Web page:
PULSE INNOVATION MIAMI
Pulses (dried beans) —they’re so small, so basic, yet they inspire in me such passion. Beans are nature’s little powerhouses of plant-based protein, they’re cheap, sustaining and sustainable, low carbon, low water, high yield. Beans are among the first crops we cultivated — score one for mankind.
I could go on for eons about pulses, but at least I’ve got 2016, a whole year designated by the United Nations as the International Year of Pulses. The whole world’s celebrating with pulse feasts, calls to action and pulse-centric events like – ta-da – Pulse Innovation Miami.
October 22nd 2016, the American Pulse Association presents this edible exploration of pulses, from how they sustain the planet and you to how they rock a kitchen. It’s like the Olympics for Beans. And I get to be part of it. I’ve been kind of starstruck, connecting with world-class pulse pros in sustainability, wellness and food innovation. Our passion for and knowledge of pulses is vast. Space, however, is limited and tickets are going like hot falafel.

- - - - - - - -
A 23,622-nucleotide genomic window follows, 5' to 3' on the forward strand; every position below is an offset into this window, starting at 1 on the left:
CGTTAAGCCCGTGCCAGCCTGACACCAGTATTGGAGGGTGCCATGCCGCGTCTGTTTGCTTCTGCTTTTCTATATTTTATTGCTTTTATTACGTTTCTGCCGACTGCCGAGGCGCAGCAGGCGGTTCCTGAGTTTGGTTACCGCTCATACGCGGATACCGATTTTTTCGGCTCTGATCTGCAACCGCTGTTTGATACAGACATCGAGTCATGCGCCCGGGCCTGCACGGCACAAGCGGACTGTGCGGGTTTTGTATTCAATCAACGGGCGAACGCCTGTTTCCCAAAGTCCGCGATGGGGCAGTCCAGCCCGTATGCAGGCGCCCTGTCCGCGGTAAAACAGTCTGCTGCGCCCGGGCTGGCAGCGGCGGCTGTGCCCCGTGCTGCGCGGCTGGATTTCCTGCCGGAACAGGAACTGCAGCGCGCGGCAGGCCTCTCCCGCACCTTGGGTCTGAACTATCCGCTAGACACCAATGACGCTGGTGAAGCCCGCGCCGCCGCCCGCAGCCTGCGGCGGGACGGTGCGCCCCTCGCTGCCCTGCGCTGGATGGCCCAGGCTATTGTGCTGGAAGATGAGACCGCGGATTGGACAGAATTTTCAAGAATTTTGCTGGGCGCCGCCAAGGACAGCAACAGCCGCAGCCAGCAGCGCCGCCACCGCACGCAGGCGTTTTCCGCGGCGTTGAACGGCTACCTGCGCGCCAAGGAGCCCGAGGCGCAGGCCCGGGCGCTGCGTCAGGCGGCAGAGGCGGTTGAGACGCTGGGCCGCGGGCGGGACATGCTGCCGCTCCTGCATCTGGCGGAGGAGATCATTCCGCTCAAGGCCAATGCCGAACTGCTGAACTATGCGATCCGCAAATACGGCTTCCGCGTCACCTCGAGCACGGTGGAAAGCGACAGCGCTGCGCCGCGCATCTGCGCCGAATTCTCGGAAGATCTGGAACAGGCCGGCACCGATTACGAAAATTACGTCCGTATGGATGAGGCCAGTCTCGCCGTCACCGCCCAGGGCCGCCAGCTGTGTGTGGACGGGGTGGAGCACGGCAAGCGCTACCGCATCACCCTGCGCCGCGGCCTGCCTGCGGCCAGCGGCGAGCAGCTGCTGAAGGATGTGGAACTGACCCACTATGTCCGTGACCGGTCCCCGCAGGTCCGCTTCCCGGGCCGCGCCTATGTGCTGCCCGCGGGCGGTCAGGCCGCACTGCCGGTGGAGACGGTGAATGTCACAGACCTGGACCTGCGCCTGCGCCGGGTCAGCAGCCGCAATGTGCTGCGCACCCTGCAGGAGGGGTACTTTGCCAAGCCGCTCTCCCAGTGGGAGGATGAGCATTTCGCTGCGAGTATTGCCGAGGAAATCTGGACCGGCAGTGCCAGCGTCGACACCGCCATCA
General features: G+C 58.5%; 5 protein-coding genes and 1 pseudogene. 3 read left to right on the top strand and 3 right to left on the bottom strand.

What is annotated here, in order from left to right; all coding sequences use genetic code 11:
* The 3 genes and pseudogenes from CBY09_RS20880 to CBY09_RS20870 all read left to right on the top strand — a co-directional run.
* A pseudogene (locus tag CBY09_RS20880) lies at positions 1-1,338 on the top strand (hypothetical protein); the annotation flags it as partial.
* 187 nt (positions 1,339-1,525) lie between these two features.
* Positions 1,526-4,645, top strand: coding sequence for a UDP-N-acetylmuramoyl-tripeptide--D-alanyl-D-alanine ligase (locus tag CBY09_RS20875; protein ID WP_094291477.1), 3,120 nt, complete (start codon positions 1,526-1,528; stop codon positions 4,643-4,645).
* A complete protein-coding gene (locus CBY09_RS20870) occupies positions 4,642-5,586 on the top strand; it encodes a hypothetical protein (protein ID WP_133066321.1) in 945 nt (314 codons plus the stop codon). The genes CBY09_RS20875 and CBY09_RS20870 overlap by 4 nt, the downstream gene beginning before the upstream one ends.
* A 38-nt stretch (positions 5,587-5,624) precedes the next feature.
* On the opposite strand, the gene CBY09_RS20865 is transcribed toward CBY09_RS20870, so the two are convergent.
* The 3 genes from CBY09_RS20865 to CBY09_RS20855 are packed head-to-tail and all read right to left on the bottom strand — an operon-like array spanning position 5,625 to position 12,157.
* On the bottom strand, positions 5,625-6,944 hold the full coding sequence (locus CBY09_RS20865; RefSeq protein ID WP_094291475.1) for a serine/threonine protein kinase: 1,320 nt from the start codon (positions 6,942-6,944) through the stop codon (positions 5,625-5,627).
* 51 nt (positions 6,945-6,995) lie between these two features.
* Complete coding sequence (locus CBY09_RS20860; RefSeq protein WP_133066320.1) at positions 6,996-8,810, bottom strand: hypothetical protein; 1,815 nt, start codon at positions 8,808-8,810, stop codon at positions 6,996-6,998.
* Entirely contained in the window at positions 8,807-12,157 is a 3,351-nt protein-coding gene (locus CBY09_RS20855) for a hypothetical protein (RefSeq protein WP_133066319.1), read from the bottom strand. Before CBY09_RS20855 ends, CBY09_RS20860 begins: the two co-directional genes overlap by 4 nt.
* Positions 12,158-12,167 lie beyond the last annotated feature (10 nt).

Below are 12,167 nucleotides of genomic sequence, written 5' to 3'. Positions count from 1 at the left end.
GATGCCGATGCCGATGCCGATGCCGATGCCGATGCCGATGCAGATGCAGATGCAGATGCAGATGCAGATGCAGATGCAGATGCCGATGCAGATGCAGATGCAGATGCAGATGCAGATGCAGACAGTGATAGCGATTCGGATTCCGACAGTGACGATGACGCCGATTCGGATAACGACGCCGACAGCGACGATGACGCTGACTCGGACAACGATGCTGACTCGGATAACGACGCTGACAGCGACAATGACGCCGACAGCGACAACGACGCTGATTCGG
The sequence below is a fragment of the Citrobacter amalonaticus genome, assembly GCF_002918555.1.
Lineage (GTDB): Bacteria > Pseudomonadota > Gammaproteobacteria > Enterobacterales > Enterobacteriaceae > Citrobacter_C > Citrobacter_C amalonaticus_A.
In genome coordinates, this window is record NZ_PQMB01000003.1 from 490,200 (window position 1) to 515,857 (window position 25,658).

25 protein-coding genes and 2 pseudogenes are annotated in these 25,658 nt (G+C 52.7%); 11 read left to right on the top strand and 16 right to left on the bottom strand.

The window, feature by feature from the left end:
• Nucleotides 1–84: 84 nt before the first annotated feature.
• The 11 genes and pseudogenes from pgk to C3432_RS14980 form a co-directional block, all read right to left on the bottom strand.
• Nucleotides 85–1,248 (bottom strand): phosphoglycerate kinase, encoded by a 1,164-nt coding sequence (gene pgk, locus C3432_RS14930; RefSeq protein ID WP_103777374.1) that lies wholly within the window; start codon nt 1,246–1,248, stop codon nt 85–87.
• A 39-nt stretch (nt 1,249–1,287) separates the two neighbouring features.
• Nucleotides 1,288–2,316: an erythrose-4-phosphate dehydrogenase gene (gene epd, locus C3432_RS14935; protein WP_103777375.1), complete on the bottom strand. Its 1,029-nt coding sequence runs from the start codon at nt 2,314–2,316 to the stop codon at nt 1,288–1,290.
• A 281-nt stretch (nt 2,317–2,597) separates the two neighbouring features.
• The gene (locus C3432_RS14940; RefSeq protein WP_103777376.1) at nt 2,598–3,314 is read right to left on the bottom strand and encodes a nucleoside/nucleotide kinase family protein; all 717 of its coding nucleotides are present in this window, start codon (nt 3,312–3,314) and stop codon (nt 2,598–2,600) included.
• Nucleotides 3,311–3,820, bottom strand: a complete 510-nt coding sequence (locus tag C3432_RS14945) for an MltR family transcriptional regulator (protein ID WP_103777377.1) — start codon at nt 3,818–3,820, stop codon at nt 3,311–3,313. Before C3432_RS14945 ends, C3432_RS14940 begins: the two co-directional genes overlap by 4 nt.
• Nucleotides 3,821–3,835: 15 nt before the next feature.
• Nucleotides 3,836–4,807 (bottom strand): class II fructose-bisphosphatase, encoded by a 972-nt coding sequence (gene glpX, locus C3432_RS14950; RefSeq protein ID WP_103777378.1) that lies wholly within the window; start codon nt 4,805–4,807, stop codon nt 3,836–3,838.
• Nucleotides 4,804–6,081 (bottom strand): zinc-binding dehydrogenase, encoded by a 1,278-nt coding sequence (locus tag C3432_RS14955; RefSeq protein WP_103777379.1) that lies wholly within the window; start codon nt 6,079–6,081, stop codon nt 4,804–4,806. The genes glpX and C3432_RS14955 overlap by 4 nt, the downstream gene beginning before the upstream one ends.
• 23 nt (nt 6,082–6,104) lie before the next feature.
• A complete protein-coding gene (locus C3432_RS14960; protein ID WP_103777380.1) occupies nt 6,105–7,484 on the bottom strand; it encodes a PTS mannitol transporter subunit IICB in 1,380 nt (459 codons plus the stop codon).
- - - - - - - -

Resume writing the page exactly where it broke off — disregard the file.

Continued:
Because the future of food is beans.
Amore con legumi,
Haitian Red Bean Gravy (Sos Pwa)Traditionally, this creamy, satisfying sauce is served over rice or cornmeal porridge. Untraditionally, adding a splash of hot sauce is a good idea.
- 1 tablespoon olive oil
- 1 small onion chopped
- 2 garlic cloves chopped
- 2 scallions chopped, plus additional for garnish, if desired
- 1 sprig fresh thyme leaves plus additional for garnish, if desired
- 1 15- ounce can red beans rinsed and drained or 2 cups cooked red beans
- 2/3 cup reserved bean cooking liquid or vegetable broth
- 1/2 cup coconut milk preferably full fat
- sea salt and fresh ground pepper to taste.
- Heat olive oil in a saucepan over medium-high heat. Add the chopped onion, garlic and scallions and sauté, stirring occasionally until the vegetables become tender, burnished and fragrant, about 8 minutes. Add the thyme and the beans, and bean cooking liquid or vegetable broth.
- Purée the beans until they’re very smooth, using an immersion blender (or transfer to a food processor or blender), for 3 to 5 minutes. For extra smoothness, strain the mixture through a sieve. Return the beans to the saucepan. Swirl in the coconut milk.
- Heat through and reduce over medium heat about about 10 minutes, until the flavors meld and the bean sauce thickens enough to coat the back of a spoon.
- Season generously with sea salt and fresh ground pepper. Finish with a scattering of extra thyme leaves and snipped scallions if you like.